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William of St.-Thierry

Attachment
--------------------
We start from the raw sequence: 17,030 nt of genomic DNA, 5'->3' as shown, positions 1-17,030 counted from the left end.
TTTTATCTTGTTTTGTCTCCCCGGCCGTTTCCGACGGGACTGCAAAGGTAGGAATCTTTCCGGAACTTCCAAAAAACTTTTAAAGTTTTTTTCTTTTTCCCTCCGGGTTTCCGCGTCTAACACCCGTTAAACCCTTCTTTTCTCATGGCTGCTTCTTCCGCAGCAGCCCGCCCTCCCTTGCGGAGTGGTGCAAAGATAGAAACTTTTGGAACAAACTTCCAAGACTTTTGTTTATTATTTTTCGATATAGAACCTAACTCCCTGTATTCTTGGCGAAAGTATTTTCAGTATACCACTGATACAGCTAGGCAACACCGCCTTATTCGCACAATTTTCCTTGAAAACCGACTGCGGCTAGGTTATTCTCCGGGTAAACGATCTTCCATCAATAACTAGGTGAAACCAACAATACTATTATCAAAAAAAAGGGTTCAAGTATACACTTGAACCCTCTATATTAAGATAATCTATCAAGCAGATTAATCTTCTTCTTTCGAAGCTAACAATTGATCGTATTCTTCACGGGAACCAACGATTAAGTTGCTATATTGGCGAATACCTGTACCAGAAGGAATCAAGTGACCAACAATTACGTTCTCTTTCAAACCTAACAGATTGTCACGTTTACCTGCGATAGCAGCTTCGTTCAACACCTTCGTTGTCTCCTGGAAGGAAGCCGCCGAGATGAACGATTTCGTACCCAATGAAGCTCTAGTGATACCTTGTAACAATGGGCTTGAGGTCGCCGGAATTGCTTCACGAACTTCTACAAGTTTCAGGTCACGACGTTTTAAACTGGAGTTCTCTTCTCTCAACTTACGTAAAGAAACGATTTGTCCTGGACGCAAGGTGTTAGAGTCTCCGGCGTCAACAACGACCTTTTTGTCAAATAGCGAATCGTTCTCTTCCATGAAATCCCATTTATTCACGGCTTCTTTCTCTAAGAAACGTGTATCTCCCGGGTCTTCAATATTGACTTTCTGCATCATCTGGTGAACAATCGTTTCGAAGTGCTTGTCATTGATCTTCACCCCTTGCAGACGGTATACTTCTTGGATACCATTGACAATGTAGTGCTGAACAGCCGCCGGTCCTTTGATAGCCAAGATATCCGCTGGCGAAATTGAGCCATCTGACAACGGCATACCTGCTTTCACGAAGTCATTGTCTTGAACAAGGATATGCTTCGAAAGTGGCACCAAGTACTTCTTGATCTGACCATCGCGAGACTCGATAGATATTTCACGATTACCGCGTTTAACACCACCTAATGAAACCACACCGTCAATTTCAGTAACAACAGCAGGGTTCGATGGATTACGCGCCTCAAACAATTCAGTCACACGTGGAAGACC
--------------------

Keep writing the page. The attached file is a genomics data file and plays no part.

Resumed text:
Scholastic philosopher. Born of a noble family, at Liège, he studied under* and entered the Benedictine Abbey of St. Nicasius of Reims (1113); he was later elected abbot of St.-Thierry, near Reims (1119). In the next three years he wrote De Natura et dignitate amoris and De contemplando Deo. He formed a lasting friendship with ,* but was refused admission there. In the conflict between Cluniacs and Cistercians (1120s) he urged Bernard to defend Cîteaux, resulting in Bernard’s dedicating his Apologia (1124) and De Gratia et libero arbitrio (1128) to him, with a return favor of De Sacramento altaris (1128). Between 1128 and 1135 he wrote several treatises based on the Fathers: the Canticle of Canticles after Gregory the Great, Ambrose, and Origen; De Natura Animae et corporis; a study of Romans. He took part in the first general chapter of Benedictines of Reims province (1130), but resigned his abbacy in 1135 for a strictly contemplative life, joining the Cistercians at Signy. His writings increased: Meditativae orationes (1130- 45) showing his inmost soul; Speculum fidei and Aenigma fidei; and an attack on Abelard. He also began, but did not complete, a life of Bernard.